“a balance between supply and demand in the employment market in such a way as to avoid serious threats to the standard of living and level of employment in the various regions and industries.”
Article 48 stated that “freedom of movement for workers shall entail the right (a) to accept offers of employment actually made (b) to move freely within the territory of member states for this purpose.” But Article 48 was qualified by the following Article 49 which stipulated that the EU could set up appropriate machinery to facilitate the achievement of “a balance between supply and demand in the employment market in such a way as to avoid serious threats to the standard of living and level of employment in the various regions and industries.”
This balanced formulation in the EU regulations has been in operation since 1957, years before the UK joined the then EEC in 1973. Articles 48 and 49 of the original treaty to which I refer are firmly embedded in the present EU Treaty in its Article 45 (3). This article allows the Member States to limit the free movement of workers on the grounds of their public policy objectives. In practice, the UK has been able to pursue a managed migration policy to fit its own needs within the framework of what is now the EU’s single market, the biggest trading bloc in the world.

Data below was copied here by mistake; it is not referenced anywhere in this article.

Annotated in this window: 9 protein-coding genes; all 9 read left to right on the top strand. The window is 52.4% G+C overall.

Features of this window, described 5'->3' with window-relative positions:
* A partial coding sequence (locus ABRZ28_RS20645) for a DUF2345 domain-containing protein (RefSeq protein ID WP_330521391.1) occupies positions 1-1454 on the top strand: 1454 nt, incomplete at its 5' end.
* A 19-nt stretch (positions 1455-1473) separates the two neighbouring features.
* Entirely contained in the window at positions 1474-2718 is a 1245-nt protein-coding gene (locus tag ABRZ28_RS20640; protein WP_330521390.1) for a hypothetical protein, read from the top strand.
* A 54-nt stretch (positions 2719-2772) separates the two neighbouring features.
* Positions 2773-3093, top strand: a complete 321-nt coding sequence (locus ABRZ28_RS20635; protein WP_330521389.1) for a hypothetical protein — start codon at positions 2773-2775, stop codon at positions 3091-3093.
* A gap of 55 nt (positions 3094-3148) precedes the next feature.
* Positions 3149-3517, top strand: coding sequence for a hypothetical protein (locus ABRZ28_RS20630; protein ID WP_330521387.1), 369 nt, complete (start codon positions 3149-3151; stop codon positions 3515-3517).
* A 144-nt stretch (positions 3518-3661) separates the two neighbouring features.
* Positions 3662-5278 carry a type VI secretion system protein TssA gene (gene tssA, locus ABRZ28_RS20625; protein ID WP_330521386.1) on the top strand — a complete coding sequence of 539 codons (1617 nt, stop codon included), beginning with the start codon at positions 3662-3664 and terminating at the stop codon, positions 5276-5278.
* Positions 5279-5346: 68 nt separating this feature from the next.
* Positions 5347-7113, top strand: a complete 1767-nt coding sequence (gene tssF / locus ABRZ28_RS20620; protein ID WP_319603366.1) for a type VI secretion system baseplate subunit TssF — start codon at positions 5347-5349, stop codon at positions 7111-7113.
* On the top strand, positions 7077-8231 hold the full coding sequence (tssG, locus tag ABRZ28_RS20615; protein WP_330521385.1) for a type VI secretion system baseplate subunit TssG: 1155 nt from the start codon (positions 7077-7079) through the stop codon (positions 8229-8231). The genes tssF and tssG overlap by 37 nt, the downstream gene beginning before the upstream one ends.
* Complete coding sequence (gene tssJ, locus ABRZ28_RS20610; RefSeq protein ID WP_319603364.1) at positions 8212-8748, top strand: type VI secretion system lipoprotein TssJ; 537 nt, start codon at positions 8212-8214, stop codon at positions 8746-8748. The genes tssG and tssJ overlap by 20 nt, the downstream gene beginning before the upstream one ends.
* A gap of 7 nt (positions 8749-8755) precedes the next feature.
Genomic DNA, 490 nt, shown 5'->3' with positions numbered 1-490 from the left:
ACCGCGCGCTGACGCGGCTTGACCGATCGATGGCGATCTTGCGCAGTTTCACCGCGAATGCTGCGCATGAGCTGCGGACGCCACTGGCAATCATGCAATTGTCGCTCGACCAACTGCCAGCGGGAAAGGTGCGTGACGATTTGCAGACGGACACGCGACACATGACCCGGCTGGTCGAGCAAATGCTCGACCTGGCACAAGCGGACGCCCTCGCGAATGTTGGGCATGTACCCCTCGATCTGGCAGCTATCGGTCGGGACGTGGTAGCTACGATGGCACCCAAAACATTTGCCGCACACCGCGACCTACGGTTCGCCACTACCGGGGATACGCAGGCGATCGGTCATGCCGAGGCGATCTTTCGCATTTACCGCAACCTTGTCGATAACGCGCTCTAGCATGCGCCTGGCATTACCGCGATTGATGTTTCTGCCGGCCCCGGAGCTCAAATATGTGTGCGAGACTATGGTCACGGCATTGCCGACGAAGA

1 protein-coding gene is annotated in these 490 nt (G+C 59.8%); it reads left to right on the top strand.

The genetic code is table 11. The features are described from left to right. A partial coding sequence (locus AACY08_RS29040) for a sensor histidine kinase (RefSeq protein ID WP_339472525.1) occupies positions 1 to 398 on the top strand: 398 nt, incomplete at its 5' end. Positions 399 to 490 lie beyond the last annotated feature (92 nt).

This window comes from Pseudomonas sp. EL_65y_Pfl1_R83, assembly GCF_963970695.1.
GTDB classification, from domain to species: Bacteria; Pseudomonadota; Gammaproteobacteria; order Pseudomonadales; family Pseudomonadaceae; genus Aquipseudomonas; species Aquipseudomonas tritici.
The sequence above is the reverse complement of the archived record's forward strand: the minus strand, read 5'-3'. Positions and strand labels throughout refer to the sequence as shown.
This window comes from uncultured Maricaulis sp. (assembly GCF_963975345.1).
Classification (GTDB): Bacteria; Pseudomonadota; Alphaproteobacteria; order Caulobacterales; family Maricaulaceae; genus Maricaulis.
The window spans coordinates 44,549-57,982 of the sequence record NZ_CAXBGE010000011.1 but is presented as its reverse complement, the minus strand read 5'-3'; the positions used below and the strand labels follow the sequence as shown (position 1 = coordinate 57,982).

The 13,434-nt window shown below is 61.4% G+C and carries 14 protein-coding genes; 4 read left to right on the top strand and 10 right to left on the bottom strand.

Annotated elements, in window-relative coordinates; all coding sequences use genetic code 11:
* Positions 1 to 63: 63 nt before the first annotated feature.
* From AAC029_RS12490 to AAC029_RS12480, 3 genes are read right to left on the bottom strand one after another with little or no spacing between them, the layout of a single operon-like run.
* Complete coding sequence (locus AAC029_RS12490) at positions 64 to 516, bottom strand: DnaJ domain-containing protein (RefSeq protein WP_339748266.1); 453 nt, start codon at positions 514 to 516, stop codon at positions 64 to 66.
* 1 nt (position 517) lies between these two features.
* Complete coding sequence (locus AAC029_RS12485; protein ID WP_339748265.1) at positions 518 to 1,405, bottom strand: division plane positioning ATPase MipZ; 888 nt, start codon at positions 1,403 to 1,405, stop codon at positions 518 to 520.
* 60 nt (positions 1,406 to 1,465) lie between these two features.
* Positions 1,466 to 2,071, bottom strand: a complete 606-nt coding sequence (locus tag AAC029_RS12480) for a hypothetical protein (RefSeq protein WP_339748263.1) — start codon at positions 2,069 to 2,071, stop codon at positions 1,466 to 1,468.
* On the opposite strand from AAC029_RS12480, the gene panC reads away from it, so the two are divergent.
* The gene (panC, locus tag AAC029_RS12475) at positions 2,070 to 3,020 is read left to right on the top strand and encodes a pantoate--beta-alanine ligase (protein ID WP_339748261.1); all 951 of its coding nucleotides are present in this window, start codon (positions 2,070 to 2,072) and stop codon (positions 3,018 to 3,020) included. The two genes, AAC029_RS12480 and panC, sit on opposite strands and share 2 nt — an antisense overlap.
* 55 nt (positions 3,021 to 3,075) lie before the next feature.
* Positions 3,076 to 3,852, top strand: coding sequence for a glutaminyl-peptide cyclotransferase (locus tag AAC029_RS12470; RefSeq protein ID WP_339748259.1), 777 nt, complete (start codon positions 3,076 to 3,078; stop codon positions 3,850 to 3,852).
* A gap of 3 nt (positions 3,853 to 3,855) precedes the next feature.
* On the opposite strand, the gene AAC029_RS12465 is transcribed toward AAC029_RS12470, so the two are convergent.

The Accession Treaties with the new Member States from Central and Eastern Europe set out the limits and conditions which the Member States may impose on the free movement of workers coming from these States during a transitional period of 7 years. The UK then chose to welcome large numbers of workers from countries which had joined the EU as new members, whereas others chose to impose restrictions. It was in fact totally accepted and natural that each of the existing EU Member States would determine its own managed migration policy and system during that transitional period. Most of the existing Member countries chose to impose restrictions. The UK did not. As a Member State, the UK could and should have used the opportunity to specify and invoke its public policy objectives to limit the free movement of EU workers and their access to benefits for a lengthy transitional period. It was the UK itself which chose of its own will not do so.
The UK then chose to welcome large numbers of workers from countries which had joined the EU as new members, whereas others chose to impose restrictions.